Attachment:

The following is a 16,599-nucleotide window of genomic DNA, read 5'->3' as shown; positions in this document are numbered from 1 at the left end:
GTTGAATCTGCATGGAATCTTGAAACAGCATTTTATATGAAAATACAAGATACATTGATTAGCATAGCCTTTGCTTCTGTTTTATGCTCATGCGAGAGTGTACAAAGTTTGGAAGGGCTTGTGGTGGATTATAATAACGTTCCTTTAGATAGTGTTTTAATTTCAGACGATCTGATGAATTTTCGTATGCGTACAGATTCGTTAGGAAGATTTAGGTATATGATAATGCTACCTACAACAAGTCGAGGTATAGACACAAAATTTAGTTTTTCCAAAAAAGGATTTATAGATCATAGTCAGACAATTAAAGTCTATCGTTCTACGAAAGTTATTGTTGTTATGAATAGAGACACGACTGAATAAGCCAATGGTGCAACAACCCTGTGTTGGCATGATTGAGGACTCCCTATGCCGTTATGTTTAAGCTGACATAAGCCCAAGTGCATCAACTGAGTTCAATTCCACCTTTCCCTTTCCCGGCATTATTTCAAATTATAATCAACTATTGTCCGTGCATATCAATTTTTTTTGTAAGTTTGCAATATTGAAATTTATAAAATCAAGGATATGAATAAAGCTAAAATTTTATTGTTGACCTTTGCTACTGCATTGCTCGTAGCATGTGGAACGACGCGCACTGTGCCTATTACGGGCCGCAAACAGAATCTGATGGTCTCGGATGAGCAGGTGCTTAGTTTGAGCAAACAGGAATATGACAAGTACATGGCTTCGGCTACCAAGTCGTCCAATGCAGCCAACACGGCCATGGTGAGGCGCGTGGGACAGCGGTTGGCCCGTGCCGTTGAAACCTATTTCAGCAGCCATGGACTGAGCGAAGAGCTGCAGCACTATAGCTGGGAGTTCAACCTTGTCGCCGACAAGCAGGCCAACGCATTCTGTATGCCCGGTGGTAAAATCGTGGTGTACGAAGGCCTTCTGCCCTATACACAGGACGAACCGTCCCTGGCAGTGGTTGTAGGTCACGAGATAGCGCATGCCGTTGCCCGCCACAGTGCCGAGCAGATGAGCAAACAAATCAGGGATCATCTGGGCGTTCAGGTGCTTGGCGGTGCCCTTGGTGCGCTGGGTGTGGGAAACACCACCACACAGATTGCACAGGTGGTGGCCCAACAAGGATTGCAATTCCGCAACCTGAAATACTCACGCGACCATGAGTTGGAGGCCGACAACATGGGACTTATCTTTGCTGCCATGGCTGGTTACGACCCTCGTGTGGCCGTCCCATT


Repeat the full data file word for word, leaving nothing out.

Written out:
The following is a 16,599-nucleotide window of genomic DNA, read 5'->3' as shown; positions in this document are numbered from 1 at the left end:
GTTGAATCTGCATGGAATCTTGAAACAGCATTTTATATGAAAATACAAGATACATTGATTAGCATAGCCTTTGCTTCTGTTTTATGCTCATGCGAGAGTGTACAAAGTTTGGAAGGGCTTGTGGTGGATTATAATAACGTTCCTTTAGATAGTGTTTTAATTTCAGACGATCTGATGAATTTTCGTATGCGTACAGATTCGTTAGGAAGATTTAGGTATATGATAATGCTACCTACAACAAGTCGAGGTATAGACACAAAATTTAGTTTTTCCAAAAAAGGATTTATAGATCATAGTCAGACAATTAAAGTCTATCGTTCTACGAAAGTTATTGTTGTTATGAATAGAGACACGACTGAATAAGCCAATGGTGCAACAACCCTGTGTTGGCATGATTGAGGACTCCCTATGCCGTTATGTTTAAGCTGACATAAGCCCAAGTGCATCAACTGAGTTCAATTCCACCTTTCCCTTTCCCGGCATTATTTCAAATTATAATCAACTATTGTCCGTGCATATCAATTTTTTTTGTAAGTTTGCAATATTGAAATTTATAAAATCAAGGATATGAATAAAGCTAAAATTTTATTGTTGACCTTTGCTACTGCATTGCTCGTAGCATGTGGAACGACGCGCACTGTGCCTATTACGGGCCGCAAACAGAATCTGATGGTCTCGGATGAGCAGGTGCTTAGTTTGAGCAAACAGGAATATGACAAGTACATGGCTTCGGCTACCAAGTCGTCCAATGCAGCCAACACGGCCATGGTGAGGCGCGTGGGACAGCGGTTGGCCCGTGCCGTTGAAACCTATTTCAGCAGCCATGGACTGAGCGAAGAGCTGCAGCACTATAGCTGGGAGTTCAACCTTGTCGCCGACAAGCAGGCCAACGCATTCTGTATGCCCGGTGGTAAAATCGTGGTGTACGAAGGCCTTCTGCCCTATACACAGGACGAACCGTCCCTGGCAGTGGTTGTAGGTCACGAGATAGCGCATGCCGTTGCCCGCCACAGTGCCGAGCAGATGAGCAAACAAATCAGGGATCATCTGGGCGTTCAGGTGCTTGGCGGTGCCCTTGGTGCGCTGGGTGTGGGAAACACCACCACACAGATTGCACAGGTGGTGGCCCAACAAGGATTGCAATTCCGCAACCTGAAATACTCACGCGACCATGAGTTGGAGGCCGACAACATGGGACTTATCTTTGCTGCCATGGCTGGTTACGACCCTCGTGTGGCCGTCCCATT